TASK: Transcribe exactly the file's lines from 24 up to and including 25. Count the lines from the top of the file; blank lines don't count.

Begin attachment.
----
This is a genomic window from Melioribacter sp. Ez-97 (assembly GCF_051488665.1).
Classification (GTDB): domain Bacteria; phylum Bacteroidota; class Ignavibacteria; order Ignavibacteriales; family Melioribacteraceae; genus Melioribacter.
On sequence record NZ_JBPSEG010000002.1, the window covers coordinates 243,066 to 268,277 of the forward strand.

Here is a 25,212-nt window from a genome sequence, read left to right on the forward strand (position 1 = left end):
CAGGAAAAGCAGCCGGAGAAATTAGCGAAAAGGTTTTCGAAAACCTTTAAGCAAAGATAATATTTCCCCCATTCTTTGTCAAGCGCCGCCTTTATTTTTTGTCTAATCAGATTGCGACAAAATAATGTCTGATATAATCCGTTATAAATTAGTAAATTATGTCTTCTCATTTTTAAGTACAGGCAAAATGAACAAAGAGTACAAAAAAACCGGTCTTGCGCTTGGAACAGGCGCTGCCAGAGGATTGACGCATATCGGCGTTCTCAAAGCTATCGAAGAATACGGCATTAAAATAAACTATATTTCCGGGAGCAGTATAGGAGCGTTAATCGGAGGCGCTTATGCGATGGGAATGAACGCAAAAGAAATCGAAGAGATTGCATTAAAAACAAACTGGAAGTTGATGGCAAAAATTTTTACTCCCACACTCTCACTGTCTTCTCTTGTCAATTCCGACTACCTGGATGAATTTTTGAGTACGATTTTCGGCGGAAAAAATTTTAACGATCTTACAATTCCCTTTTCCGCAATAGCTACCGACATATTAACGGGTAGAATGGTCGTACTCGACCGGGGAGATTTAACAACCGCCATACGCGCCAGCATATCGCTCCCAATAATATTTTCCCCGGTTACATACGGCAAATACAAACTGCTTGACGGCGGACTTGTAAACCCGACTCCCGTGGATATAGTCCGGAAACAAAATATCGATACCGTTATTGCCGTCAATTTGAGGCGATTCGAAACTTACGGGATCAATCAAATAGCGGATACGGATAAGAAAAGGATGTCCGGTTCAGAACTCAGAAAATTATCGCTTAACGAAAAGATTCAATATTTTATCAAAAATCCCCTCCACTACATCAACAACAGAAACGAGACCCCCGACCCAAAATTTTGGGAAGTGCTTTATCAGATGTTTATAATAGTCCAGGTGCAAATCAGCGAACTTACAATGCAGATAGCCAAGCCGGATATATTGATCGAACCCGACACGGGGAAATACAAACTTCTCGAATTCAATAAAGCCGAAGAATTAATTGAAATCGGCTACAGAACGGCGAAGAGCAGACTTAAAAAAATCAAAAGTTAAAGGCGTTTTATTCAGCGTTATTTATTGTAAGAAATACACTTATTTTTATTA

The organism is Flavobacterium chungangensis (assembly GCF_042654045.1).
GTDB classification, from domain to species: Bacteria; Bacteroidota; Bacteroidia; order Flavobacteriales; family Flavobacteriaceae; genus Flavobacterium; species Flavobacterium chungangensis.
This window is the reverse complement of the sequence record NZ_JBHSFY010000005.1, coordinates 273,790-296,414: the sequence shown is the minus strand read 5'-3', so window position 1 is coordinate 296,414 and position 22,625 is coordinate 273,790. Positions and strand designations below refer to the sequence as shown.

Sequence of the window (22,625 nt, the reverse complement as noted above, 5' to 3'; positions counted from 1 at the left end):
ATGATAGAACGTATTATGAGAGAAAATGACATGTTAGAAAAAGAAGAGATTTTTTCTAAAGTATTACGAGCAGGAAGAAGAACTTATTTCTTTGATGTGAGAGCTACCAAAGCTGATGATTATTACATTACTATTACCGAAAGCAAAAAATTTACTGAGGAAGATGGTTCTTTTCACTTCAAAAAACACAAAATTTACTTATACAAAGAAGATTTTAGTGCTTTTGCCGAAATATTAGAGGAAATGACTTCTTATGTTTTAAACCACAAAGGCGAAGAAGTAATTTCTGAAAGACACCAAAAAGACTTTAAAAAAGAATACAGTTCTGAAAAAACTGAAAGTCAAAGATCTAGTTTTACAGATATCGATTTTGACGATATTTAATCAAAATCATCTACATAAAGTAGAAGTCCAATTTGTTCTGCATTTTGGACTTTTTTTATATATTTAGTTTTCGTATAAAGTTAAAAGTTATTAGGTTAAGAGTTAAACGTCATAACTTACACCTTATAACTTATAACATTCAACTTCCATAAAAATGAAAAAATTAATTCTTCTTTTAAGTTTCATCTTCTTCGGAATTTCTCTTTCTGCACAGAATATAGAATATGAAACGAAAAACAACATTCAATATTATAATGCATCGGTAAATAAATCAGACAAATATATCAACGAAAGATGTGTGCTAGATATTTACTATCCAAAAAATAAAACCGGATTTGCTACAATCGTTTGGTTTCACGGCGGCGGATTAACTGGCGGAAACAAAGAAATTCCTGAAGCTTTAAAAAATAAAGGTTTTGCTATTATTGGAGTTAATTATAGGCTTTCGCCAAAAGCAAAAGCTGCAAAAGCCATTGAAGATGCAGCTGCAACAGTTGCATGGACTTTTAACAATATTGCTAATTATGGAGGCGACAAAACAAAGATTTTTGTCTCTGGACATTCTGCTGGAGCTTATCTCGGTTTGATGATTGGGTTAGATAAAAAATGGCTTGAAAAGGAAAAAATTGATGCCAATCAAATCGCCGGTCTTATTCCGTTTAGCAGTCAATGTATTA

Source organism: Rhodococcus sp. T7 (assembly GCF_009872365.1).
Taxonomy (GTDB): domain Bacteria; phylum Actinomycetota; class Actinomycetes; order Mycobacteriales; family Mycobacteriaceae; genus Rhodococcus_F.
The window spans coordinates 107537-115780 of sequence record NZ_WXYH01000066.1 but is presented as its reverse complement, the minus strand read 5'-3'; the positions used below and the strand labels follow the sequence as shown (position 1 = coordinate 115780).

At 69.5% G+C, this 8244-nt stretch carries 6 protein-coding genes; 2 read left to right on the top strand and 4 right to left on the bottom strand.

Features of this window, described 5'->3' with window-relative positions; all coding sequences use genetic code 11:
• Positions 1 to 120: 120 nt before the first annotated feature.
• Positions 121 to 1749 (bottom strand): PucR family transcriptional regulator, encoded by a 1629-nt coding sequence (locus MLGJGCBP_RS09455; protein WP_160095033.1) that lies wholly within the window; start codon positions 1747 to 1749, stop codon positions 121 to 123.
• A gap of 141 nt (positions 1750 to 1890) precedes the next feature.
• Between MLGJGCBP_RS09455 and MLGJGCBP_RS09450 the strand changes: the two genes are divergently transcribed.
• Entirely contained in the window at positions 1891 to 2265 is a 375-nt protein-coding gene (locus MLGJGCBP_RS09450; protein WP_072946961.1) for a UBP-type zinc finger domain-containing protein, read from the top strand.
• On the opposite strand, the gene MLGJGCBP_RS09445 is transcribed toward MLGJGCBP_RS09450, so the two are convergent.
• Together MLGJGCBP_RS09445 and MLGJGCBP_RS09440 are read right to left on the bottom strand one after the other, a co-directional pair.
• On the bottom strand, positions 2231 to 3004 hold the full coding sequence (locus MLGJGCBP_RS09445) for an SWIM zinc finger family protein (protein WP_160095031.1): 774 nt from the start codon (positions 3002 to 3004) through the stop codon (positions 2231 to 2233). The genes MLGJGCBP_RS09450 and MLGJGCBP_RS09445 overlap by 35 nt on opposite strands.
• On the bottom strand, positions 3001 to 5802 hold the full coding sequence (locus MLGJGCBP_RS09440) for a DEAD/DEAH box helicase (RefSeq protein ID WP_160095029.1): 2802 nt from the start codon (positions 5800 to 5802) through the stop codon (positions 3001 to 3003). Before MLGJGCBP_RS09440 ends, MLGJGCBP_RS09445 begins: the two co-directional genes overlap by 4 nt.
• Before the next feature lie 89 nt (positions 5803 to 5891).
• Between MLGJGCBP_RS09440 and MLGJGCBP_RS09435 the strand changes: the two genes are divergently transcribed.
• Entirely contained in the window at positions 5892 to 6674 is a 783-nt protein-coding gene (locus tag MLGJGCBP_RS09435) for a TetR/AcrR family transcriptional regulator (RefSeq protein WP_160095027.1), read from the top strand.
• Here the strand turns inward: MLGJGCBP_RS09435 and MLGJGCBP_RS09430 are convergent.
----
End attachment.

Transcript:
• On the bottom strand, positions 3001 to 5802 hold the full coding sequence (locus MLGJGCBP_RS09440) for a DEAD/DEAH box helicase (RefSeq protein ID WP_160095029.1): 2802 nt from the start codon (positions 5800 to 5802) through the stop codon (positions 3001 to 3003). Before MLGJGCBP_RS09440 ends, MLGJGCBP_RS09445 begins: the two co-directional genes overlap by 4 nt.
• Before the next feature lie 89 nt (positions 5803 to 5891).